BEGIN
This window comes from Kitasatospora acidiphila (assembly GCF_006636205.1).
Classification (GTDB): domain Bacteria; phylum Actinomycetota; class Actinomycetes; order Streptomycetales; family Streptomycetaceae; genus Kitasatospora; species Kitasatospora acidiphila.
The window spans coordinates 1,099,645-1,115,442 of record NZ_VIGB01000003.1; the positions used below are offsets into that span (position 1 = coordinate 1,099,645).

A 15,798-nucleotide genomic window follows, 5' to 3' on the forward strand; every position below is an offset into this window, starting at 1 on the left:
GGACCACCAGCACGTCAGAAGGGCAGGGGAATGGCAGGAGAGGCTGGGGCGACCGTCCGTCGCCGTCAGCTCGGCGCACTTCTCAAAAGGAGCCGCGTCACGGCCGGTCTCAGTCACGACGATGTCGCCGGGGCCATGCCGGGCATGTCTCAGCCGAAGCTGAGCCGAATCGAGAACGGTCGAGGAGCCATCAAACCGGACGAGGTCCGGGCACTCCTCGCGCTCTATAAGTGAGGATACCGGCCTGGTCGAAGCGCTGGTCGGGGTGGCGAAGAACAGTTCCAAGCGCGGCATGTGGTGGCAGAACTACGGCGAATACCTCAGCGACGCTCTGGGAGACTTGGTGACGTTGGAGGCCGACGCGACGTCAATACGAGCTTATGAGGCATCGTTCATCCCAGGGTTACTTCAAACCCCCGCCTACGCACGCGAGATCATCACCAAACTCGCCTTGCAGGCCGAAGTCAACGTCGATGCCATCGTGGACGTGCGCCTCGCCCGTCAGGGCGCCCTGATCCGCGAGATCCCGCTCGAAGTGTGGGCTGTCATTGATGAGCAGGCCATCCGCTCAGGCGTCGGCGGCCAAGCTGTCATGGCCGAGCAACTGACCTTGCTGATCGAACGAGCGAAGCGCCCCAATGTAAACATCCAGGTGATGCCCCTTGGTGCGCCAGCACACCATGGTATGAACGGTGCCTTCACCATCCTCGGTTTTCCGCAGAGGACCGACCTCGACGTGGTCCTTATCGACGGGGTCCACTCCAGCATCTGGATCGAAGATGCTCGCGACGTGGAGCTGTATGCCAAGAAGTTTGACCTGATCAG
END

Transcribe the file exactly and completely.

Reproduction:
This window comes from Kitasatospora acidiphila (assembly GCF_006636205.1).
Classification (GTDB): domain Bacteria; phylum Actinomycetota; class Actinomycetes; order Streptomycetales; family Streptomycetaceae; genus Kitasatospora; species Kitasatospora acidiphila.
The window spans coordinates 1,099,645-1,115,442 of record NZ_VIGB01000003.1; the positions used below are offsets into that span (position 1 = coordinate 1,099,645).

A 15,798-nucleotide genomic window follows, 5' to 3' on the forward strand; every position below is an offset into this window, starting at 1 on the left:
GGACCACCAGCACGTCAGAAGGGCAGGGGAATGGCAGGAGAGGCTGGGGCGACCGTCCGTCGCCGTCAGCTCGGCGCACTTCTCAAAAGGAGCCGCGTCACGGCCGGTCTCAGTCACGACGATGTCGCCGGGGCCATGCCGGGCATGTCTCAGCCGAAGCTGAGCCGAATCGAGAACGGTCGAGGAGCCATCAAACCGGACGAGGTCCGGGCACTCCTCGCGCTCTATAAGTGAGGATACCGGCCTGGTCGAAGCGCTGGTCGGGGTGGCGAAGAACAGTTCCAAGCGCGGCATGTGGTGGCAGAACTACGGCGAATACCTCAGCGACGCTCTGGGAGACTTGGTGACGTTGGAGGCCGACGCGACGTCAATACGAGCTTATGAGGCATCGTTCATCCCAGGGTTACTTCAAACCCCCGCCTACGCACGCGAGATCATCACCAAACTCGCCTTGCAGGCCGAAGTCAACGTCGATGCCATCGTGGACGTGCGCCTCGCCCGTCAGGGCGCCCTGATCCGCGAGATCCCGCTCGAAGTGTGGGCTGTCATTGATGAGCAGGCCATCCGCTCAGGCGTCGGCGGCCAAGCTGTCATGGCCGAGCAACTGACCTTGCTGATCGAACGAGCGAAGCGCCCCAATGTAAACATCCAGGTGATGCCCCTTGGTGCGCCAGCACACCATGGTATGAACGGTGCCTTCACCATCCTCGGTTTTCCGCAGAGGACCGACCTCGACGTGGTCCTTATCGACGGGGTCCACTCCAGCATCTGGATCGAAGATGCTCGCGACGTGGAGCTGTATGCCAAGAAGTTTGACCTGATCAG